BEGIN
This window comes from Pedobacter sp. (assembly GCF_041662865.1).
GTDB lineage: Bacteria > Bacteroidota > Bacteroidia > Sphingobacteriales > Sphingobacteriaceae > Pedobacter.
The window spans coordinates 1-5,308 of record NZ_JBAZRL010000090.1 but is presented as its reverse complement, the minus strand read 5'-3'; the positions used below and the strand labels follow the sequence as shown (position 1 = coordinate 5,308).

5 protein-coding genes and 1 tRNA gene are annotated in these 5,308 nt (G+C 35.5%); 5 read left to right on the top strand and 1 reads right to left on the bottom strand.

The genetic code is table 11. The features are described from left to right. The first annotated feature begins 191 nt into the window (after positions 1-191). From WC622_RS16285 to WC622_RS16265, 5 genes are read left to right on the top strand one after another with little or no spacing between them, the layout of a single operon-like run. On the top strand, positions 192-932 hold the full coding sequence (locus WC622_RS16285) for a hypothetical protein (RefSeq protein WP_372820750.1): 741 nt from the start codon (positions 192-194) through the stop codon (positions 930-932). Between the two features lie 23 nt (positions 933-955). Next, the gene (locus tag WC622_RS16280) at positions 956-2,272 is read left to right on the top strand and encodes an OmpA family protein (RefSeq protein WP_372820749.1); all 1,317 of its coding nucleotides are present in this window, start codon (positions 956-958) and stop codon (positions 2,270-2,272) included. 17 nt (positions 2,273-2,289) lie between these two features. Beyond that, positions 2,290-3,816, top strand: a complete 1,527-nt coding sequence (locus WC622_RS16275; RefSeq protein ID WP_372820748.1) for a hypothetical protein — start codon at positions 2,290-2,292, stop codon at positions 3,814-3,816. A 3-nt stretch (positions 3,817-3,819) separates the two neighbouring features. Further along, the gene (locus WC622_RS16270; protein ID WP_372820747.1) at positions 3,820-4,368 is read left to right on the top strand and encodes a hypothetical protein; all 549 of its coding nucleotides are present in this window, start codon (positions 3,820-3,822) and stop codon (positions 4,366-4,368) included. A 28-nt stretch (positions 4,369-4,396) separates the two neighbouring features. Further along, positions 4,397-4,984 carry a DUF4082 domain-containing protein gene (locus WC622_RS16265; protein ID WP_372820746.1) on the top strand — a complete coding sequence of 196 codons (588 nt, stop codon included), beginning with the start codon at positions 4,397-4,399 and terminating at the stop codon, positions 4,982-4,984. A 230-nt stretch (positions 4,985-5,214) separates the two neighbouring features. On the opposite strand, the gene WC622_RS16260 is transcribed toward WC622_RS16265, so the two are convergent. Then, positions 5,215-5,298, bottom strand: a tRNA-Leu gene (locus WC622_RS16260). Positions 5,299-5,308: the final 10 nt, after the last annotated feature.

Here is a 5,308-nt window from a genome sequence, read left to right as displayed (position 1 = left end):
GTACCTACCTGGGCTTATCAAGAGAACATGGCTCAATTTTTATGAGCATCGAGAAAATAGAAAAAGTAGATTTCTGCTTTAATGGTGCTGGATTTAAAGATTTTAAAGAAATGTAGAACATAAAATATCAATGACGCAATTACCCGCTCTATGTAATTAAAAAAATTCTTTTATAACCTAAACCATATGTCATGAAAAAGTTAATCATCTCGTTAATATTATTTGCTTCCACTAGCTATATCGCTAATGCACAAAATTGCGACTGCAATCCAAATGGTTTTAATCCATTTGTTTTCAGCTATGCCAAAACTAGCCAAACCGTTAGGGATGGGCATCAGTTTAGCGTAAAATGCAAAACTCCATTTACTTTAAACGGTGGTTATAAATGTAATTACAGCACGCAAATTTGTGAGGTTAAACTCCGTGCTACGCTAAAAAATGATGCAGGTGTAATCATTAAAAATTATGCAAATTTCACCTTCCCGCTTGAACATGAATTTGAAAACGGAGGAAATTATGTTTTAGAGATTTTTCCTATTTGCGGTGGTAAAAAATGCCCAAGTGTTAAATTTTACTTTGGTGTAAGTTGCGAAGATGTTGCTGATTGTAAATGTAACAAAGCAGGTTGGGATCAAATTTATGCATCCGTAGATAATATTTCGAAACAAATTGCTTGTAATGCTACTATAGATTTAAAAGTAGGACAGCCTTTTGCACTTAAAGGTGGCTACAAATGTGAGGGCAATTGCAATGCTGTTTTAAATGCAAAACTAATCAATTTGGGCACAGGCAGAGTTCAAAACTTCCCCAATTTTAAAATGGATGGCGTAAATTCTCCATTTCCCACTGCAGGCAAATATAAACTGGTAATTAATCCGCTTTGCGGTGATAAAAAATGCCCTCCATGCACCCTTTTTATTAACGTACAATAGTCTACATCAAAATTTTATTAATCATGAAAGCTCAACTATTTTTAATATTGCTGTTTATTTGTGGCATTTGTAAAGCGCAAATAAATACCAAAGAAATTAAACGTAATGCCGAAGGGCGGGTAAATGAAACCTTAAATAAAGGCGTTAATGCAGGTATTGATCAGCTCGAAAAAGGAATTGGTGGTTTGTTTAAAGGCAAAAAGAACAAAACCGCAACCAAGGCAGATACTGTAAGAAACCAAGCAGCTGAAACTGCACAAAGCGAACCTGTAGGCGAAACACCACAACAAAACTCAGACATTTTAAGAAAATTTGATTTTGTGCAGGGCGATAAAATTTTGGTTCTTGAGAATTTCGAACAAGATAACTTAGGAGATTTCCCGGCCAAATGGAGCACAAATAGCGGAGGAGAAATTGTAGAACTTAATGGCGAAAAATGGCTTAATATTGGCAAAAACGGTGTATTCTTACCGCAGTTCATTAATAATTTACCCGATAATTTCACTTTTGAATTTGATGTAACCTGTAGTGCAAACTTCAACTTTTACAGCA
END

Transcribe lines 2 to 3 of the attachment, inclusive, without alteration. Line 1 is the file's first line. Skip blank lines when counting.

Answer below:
GTDB lineage: Bacteria > Bacteroidota > Bacteroidia > Sphingobacteriales > Sphingobacteriaceae > Pedobacter.
The window spans coordinates 1-5,308 of record NZ_JBAZRL010000090.1 but is presented as its reverse complement, the minus strand read 5'-3'; the positions used below and the strand labels follow the sequence as shown (position 1 = coordinate 5,308).